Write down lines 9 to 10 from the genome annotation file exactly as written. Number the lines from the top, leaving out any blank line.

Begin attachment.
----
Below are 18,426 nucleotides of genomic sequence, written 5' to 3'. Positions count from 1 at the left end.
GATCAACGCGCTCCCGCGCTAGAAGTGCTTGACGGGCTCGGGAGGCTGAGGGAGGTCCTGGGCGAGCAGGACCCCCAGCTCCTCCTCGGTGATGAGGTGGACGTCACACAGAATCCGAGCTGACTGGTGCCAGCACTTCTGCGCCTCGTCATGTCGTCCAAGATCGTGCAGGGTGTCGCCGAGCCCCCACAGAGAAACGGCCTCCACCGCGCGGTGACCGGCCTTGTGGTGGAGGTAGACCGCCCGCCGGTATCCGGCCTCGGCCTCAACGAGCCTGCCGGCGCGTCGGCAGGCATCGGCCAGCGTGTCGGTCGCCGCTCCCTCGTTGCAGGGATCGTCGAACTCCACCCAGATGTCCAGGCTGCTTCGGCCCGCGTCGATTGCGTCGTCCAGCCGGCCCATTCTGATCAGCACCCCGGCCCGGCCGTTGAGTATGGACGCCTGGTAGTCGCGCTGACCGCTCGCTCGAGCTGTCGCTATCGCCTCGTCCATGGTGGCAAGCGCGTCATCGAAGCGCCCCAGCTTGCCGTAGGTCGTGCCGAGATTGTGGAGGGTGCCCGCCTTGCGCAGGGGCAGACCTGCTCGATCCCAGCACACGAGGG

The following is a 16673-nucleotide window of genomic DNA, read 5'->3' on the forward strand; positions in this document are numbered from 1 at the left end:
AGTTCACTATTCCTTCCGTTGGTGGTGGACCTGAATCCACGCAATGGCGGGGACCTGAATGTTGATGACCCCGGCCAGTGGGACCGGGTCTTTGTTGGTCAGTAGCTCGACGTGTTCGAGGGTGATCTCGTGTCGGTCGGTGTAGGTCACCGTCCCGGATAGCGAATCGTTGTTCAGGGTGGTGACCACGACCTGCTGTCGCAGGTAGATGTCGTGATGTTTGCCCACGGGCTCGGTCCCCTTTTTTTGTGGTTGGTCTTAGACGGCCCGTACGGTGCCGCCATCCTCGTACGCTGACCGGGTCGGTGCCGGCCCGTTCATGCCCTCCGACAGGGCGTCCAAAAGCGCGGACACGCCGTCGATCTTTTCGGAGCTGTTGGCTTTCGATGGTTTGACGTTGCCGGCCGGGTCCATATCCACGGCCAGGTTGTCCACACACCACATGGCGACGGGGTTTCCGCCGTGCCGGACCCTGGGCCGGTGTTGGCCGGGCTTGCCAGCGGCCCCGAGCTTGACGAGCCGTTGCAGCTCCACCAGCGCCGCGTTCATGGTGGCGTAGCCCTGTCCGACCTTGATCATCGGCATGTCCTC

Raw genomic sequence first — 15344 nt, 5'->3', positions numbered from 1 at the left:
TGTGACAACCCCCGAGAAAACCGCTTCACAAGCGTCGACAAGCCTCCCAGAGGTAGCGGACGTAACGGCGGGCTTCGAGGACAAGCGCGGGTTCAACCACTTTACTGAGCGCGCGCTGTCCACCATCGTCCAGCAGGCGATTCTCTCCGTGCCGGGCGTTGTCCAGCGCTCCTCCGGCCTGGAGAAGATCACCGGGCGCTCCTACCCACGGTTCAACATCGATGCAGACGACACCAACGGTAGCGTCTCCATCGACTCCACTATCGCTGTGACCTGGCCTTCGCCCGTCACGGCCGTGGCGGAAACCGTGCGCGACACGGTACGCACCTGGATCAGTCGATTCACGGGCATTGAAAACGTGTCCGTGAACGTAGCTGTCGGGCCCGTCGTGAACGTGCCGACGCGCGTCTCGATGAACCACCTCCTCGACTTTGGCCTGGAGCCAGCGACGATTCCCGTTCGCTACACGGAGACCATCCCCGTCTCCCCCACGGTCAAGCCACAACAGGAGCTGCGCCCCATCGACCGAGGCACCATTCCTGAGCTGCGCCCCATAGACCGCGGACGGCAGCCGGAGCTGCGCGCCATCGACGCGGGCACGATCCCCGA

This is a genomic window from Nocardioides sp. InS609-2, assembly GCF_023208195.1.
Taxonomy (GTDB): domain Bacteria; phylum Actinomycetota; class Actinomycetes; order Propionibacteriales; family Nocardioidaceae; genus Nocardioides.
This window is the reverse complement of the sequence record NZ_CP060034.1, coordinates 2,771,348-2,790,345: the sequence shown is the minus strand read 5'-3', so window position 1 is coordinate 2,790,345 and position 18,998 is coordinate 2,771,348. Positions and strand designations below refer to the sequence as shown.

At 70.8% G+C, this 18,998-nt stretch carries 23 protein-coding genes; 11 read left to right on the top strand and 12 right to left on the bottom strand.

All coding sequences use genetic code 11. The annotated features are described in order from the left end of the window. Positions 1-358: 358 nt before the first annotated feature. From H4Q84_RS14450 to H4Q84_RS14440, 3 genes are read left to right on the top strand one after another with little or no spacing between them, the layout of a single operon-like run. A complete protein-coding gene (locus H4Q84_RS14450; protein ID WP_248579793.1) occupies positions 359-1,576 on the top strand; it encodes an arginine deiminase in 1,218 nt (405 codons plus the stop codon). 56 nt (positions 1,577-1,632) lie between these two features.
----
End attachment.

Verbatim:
This window is the reverse complement of the sequence record NZ_CP060034.1, coordinates 2,771,348-2,790,345: the sequence shown is the minus strand read 5'-3', so window position 1 is coordinate 2,790,345 and position 18,998 is coordinate 2,771,348. Positions and strand designations below refer to the sequence as shown.

At 70.8% G+C, this 18,998-nt stretch carries 23 protein-coding genes; 11 read left to right on the top strand and 12 right to left on the bottom strand.